I keep trying to write a novel. I’ve done it before (but not published, and the manuscript is long since gone). I’m trying again, so here’s a teaser of what I’ve got so far, like the first couple of pages of something else you get at the end of an e-book.
It poured. I shrank back under the eaves, desperately trying to avoid the torrential rain and the cold stone. I failed on both counts. Blustering winds drove the rain in at an angle. I cast a wary eye around, but very few people were out in the wintry weather. I counted my blessings that I was no further south, and did not have to weather the blizzards they got near the mountains. Through the roar of the rain, I heard the approach of hooves and the rattle of a carriage. I steeled myself and leapt out into the rain to greet the driver.
“G’day mister, stable yer horse for ya?” I said, in my best imitation of the local stable-hands.
He grunted an affirmative as his passengers ran for the cover of the doorway. The driver flicked a coin at me and turned to go inside.
I eyed the horse, then reached hesitantly for the bridle; he was a large stallion, and it looked like he was a temperamental beast. He proved me right by immediately moving to tread on my foot, which I quickly moved out of the way.
“Oh no you don’t.” I muttered, grabbing his bridle firmly. “Come on, stables.”
I led him to round to the coach house and unhitched the carriage, then proceeded to the stables, all the time wary of his front hooves. To his credit, he at least had the good sense to go straight into his stall. I closed the gate behind him, then climbed up the wall as I’d seen the younger stable-hands do. Rather than opening and closing gates all the time to keep the horses in, and risking being trodden on, they ran about many of their errands on top of the walls that separated the stalls. I made my awkward way across to the hay rack on hands and feet. There was no way I was going to approach this fellow from behind.
Tucking into the hay, he didn’t seem at all concerned about my presence on the wall next to him. I sat down with my legs hanging over the edge.
“Right then, horse, shall we get that tack off you?” I asked softly. No response.
I slowly lowered myself down into the stall and waited to see his reaction. Everything seemed fine. I glanced over the tack, remembering where it all went, counting the holes so I knew what buckled where. I didn’t have a clue about horses, but I had to be able to get him ready to go again in the morning. By watching the stable-hands, I’d gleaned enough knowledge to know how to feed, water, and clean him.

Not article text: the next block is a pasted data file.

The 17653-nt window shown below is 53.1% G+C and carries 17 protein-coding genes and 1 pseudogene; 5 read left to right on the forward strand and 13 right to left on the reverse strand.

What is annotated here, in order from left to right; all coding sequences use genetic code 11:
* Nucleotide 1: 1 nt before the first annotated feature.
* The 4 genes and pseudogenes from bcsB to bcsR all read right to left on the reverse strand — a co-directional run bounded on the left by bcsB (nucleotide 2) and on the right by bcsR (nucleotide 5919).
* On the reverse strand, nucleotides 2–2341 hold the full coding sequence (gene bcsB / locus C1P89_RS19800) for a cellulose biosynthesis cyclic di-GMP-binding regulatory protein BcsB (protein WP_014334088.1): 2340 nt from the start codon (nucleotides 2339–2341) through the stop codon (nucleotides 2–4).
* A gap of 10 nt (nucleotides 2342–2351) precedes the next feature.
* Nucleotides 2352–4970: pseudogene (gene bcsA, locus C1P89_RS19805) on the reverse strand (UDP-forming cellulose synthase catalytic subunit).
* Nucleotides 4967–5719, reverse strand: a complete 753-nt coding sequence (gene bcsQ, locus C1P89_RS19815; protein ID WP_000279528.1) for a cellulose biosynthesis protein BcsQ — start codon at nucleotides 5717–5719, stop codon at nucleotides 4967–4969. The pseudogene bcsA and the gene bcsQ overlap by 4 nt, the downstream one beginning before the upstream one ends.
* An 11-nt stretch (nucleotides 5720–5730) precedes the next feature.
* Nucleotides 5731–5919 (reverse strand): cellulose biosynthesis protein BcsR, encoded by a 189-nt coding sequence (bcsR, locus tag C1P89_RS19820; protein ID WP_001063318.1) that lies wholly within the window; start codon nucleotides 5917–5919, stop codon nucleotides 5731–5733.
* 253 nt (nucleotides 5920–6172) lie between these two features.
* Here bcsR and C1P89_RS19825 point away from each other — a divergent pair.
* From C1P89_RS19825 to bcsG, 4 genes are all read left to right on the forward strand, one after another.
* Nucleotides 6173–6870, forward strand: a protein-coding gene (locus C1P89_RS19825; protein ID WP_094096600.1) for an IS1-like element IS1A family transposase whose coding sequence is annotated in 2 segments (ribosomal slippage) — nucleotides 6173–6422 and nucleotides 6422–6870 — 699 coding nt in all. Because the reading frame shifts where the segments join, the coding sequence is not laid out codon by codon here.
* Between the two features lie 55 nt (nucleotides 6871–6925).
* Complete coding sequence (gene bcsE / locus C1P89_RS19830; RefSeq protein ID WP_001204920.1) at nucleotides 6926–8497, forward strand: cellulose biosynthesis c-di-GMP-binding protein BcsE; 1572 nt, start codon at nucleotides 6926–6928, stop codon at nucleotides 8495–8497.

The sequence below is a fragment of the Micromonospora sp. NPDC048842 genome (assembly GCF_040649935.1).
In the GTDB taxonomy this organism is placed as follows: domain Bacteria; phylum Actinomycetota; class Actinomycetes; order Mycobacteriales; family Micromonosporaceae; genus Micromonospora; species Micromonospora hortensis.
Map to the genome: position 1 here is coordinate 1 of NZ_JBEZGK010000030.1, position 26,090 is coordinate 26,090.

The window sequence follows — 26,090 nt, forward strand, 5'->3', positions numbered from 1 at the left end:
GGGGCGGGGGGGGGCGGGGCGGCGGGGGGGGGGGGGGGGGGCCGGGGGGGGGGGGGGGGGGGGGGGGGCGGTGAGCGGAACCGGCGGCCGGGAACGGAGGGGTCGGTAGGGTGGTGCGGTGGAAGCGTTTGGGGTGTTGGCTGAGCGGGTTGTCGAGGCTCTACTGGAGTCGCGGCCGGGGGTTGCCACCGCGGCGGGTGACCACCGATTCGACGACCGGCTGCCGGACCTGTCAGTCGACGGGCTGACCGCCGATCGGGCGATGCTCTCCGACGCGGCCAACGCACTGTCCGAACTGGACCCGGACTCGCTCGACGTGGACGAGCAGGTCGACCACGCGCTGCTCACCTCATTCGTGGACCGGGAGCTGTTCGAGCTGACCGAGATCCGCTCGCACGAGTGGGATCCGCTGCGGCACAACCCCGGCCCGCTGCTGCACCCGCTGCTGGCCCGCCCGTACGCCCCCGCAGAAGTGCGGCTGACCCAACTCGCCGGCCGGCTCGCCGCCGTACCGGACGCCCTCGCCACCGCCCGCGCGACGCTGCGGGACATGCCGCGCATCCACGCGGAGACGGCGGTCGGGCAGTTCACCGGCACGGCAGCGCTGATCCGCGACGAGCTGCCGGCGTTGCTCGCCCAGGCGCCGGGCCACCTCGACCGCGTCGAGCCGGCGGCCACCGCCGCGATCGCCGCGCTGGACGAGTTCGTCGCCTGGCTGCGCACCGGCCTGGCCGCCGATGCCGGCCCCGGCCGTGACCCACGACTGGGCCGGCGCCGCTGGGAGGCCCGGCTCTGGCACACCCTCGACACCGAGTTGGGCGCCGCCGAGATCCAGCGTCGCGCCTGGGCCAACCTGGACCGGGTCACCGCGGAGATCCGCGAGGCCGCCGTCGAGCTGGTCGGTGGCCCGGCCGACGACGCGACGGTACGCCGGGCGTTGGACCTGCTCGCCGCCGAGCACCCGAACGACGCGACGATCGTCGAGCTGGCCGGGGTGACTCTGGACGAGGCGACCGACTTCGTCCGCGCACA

I removed the tack and hung it up as I’d observed, then set about rubbing him with a handful of hay. He made a couple more attempts to tread on my toes again, but he had a habit of moving his foot a little before he raised it to tread on me. Job done and broken toes avoided, I congratulated myself. Now for the hard part. I leaned over the wall for a hoof pick and circled round to his front. I touched his shoulder gently. He eyed me with suspicion. Slowly, I ran my hand down his leg to his ankle. Still nothing. I watched his face, and was sure those dark eyes were laughing at me. I had one trick left to try. I slid my hand down his leg again, this time leaning my shoulder into his. Up popped the foot, and at the same time, he leaned. I buckled, letting the foot go and dodging back to the wall. Was that a chuckle? I sighed.
“Alright, look, I know messing with stable-hands is probably your favourite game. I’m not a stable-hand, though. I’m just trying to make an honest ring and this is my first try.” I said.
He looked at me with something I was certain was amusement. I approached again and stroked down his shoulder. This time, I was ready, and when he started to lean, I shoved back with all my strength. I picked the hoof as quickly as I could, dislodging some of the mud, then gave him his foot back and retreated to the wall to regain my strength. I continued this in-and-out dance, cleaning a small amount of dirt each time, until all four feet were clean. That done, I hopped over the wall to fetch him something to eat.
As long as I looked competent, the locals would assume I was with the travellers, who would in turn assume I was employed by the inn. I got paid, the horse got tended to, and I might even get a ride to the next stop along the way, if I gained the favour of the driver. I grabbed a carrot for myself and some oats for the horse, then climbed up into the hay loft to sleep.